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If you’re looking for a beautiful walk in Sydney’s Northern Beaches, the short but uphill Bangalley Head walk in Avalon Beach is one of my absolute favourites.
As well as birdlife and bushland, you’ll get to enjoy glimpses of Pittwater and a gorgeous picnic spot up on the cliffs in Bangalley Reserve. Since the headland is the highest point on the peninsula, you’ll see unbeatable, sweeping views all the way from the Central Coast down to Sydney CBD.
I was lucky enough to live right by this track for a few months in 2020, and it never failed to disappoint. Here’s all you need to know about hiking Bangalley Headland.
Bangalley Head Walk: Route, Distance & Details
- The Bangalley Head walking track is just over 1km each way (shown in yellow on the map below);
- The return walk takes around 45 minutes (either returning via the track or road);
- The track involves a fair amount of steps and rocky, uneven surfaces, but it’s not too difficult, as long as you have moderate fitness;
- There are many open cliffs with no barrier, so it’s not a great walk for small children, and dogs are not allowed;
- There are some lovely, flat viewpoints, such as Careel Headland Reserve, so allow longer if you want to sit and enjoy the stunning scenery for a while. I used to see whales here regularly in the winter.
Hotels Near Bangalley Head Walk
If you want to make a weekend of it on the Northern Beaches, here are some accommodation options.
Jonah’s, Whale Beach – 5* accommodation with a well-known restaurant overlooking beautiful Whale Beach.
Palm Beach Bed & Breakfast – a traditional B&B with water views and rooms with balconies.
Metro Mirage Hotel, Newport – a 4* hotel on the shores of Pittwater with a large outdoor pool and spa.
NRMA Sydney Lakeside Holiday Park – a holiday park next to Narrabeen Lagoon with cabins and villas.
How to Get to Bangalley Head Walk
You can get to the Bangalley Headland walk via the tree-lined walkway to the left of 97 Marine Parade in North Avalon, which leads straight to Bangalley Park on the cliffs. There’s unrestricted parking on the road, but you may need to park around the corner on Watkins Road or North Avalon Road if it’s busy.
You can also start the walk at the northern end, to the left of 79 Whale Beach Road, which takes you up some steep steps towards the coastal path.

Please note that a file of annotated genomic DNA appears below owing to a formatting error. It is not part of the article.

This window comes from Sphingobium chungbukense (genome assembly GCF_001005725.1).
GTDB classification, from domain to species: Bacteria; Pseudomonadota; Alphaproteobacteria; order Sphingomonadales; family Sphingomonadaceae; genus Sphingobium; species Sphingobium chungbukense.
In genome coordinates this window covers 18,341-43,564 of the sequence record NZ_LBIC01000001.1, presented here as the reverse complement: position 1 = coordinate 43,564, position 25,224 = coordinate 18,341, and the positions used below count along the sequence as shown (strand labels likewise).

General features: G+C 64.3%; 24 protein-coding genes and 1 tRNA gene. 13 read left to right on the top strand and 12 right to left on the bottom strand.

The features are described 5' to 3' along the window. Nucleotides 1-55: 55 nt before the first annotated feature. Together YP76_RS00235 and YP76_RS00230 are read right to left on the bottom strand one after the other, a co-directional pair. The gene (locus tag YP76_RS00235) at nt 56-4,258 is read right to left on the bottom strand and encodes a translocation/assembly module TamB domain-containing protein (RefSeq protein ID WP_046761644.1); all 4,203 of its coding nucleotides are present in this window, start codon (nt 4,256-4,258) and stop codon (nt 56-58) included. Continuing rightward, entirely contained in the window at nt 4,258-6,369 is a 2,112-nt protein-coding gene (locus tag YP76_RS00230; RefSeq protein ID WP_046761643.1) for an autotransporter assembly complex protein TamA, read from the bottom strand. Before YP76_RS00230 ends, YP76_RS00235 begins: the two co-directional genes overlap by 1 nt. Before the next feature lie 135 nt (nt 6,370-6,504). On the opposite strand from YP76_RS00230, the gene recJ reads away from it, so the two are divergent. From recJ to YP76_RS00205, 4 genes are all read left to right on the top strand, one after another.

For the most scenic option, I would recommend starting at the southern end on Marine Parade and retrace your journey back once the track heads inland and starts to descend towards Whale Beach Road. There’s little point climbing down the stairs unless you want to walk back along the roads (or want to climb back up for the extra exercise)!
Marine Parade & Bangalley Park
Starting at Marine Parade, follow the path through to Bangalley Park, where you’ll see enviously positioned seaside homes facing out onto the water.
This is a great spot for a picnic, as you’re rewarded with amazing ocean views and the sound of waves crashing against the cliffs below. Just be careful of the sheer drop if you go beyond the little fence.
Since the ocean is to the east of you, this is a perfect spot to watch the sunrise. It’s also popular at sunset time.
Walk left through Bangalley Park, then follow the steep steps up into the bush. Make sure you keep looking back as you climb, as you’ll get better and better views across the Northern Beaches peninsula, eventually all the way to the city.
You’ll catch a few glimpses of Pittwater and Ku-Ring-Gai Chase National Park to your left as you climb. Then after another set of steps you’ll get a great view facing west that’s spectacular at sunset.
Central Coast Views
About 15 minutes into the walk, the path flattens and forks. Veer right to stay on the coastal side.
After another climb, you’ll have sweeping 180-degree views of Palm Beach and the Central Coast down to the CBD.
Careel Headland Reserve Lookout
The walking track becomes sandy, at this point, and descends deeper into the bush.
If you fancy a break, duck under the branches to your right, where you’ll find a nice, flat rocky area to sit on with fantastic views. Or continue slightly further to Careel Headland Reserve Lookout.
After the lookouts, you can either turn left to continue towards Whale Beach Road, or go back the way you came to return to Marine Parade.
I hope you enjoy this beautiful walk in Sydney’s Northern Beaches! It’s one of my absolute favourites! For ideas on more hikes in Sydney, check out the following posts. Happy hiking!
15 Best Walks in Sydney (Under 10km)
West Head Lookout Walk in Ku-Ring-Gai Chase National Park
Bondi to Coogee Walk & Sculpture by the Sea
All blog posts on Sydney walks and beaches
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Lisa Bull, founder of Dreaming of Down Under, has been living in Australia as a British expat since 2015. After travelling to every state and territory in Australia and living in Perth, Brisbane and Sydney, Lisa knows from first-hand experience the best destinations to visit in Australia and the best budget travel tips. Her guides on this blog have been read by over 700k readers and helped thousands of people achieve their dream of living in or travelling Australia.